What is Astroneer?
Developed by System Era Softworks, Astroneer was originally an early access game on Steam in 2016 with its official launch in 2019. Through those years, it has developed quite a community that enjoys the game. Once I landed on my first planet, my first impression of the game was that it’s No Man’s Sky Lite.
It is a survival, planet exploration game with quite a lot to do, but once they’re done, there isn’t much else. Bare with me on this review, because as much as I understand the love the community has for this game, it’s certainly not for everyone.
Imaginerring the world
Astroneer starts you off in a random location of a procedurally generated planet. The goal of your time on that planet is to gather enough resources and technology to fly off towards the next planet. Rinse and repeat. To gather resources, you have a kind of vacuum that sucks in what you gather. You can use it not only to collect but terraform the planet. Dig and build mountains and bridges, or dive deep in created caves and pits as far down as the center. Believe me, there is a lot of that going on in this game.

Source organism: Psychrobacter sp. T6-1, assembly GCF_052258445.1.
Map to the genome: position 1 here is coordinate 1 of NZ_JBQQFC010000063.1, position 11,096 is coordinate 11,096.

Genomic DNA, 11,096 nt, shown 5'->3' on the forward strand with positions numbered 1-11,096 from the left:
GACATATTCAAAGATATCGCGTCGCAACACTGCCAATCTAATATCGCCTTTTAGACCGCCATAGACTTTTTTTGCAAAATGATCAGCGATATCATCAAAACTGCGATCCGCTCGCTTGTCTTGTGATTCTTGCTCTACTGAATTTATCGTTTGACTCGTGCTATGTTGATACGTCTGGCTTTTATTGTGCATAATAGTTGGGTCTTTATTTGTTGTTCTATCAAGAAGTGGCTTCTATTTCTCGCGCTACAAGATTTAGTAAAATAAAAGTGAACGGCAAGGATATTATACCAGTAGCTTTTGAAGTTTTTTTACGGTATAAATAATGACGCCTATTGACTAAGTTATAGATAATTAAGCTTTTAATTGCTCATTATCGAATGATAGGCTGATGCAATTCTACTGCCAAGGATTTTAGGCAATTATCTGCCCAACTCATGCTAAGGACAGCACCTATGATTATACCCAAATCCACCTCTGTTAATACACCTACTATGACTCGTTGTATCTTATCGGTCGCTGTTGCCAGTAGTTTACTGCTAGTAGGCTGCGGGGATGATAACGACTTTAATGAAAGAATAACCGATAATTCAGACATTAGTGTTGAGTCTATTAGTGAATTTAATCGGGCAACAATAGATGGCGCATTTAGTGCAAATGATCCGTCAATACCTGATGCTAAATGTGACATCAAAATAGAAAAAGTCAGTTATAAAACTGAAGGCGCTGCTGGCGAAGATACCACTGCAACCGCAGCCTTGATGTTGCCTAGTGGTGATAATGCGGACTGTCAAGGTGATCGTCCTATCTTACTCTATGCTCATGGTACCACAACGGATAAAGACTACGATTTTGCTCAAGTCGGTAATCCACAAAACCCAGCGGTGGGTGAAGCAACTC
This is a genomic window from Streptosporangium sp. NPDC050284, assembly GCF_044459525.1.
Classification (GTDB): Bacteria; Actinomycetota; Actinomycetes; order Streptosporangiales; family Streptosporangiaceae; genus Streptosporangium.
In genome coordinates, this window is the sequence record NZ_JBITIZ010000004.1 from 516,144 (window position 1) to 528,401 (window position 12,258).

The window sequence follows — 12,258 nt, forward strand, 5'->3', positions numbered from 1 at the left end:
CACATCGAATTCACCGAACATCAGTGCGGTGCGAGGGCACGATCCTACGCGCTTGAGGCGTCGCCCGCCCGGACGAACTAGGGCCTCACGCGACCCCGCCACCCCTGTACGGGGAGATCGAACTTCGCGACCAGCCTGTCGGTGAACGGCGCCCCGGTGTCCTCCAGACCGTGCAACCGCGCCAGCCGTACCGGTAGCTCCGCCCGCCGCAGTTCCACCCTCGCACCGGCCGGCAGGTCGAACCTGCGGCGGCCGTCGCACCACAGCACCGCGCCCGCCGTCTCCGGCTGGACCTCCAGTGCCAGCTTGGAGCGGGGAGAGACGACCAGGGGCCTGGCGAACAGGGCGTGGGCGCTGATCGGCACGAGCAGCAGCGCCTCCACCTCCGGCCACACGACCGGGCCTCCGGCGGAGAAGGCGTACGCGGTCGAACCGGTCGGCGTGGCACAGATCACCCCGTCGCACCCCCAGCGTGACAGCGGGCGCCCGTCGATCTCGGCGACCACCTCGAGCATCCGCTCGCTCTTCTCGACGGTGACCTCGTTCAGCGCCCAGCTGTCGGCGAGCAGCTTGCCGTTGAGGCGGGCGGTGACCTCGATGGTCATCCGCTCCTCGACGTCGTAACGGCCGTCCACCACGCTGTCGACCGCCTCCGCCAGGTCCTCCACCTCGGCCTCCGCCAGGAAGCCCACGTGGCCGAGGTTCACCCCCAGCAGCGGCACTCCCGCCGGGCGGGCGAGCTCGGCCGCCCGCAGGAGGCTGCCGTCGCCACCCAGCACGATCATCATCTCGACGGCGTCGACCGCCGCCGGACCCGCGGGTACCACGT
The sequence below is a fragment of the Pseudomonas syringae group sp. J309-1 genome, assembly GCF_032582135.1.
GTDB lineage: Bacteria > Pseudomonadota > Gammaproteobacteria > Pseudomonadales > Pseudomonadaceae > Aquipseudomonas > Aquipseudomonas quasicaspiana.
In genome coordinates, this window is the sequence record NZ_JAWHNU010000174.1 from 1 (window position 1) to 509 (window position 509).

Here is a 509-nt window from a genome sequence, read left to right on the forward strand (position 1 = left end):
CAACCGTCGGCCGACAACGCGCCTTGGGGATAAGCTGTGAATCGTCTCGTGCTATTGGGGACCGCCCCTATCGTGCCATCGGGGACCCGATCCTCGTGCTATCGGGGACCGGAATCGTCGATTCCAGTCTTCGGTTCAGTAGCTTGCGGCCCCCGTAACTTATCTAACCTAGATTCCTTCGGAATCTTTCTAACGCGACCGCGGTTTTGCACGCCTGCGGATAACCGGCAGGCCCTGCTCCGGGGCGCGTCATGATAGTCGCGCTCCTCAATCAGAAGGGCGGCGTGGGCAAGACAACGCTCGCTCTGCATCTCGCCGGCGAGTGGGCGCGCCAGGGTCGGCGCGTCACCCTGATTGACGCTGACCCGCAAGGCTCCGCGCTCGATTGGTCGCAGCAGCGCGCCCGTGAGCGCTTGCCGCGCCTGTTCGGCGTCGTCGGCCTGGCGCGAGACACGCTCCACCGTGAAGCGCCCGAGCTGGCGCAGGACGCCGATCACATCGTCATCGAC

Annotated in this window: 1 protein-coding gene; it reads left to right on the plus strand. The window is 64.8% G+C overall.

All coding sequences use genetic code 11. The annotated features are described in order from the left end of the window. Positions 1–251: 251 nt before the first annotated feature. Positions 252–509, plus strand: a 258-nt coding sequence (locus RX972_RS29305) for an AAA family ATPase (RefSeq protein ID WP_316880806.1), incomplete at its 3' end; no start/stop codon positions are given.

You can even build new structures like towers, machinery, labs, and vehicles. Those vehicles were highly useful in a large open sandbox like Astroneer. The planets, again, are large and diverse. Snow-covered locations, deserts, and bright green forests full of plant life. Colors are bright and attractive, and the graphics are although elementary looking, give the art style and game its own identity and style. It’s kind of like a low-resolution, polygonal lego game, or again, No Man’s Sky. Think of it as a PS1 version of that game.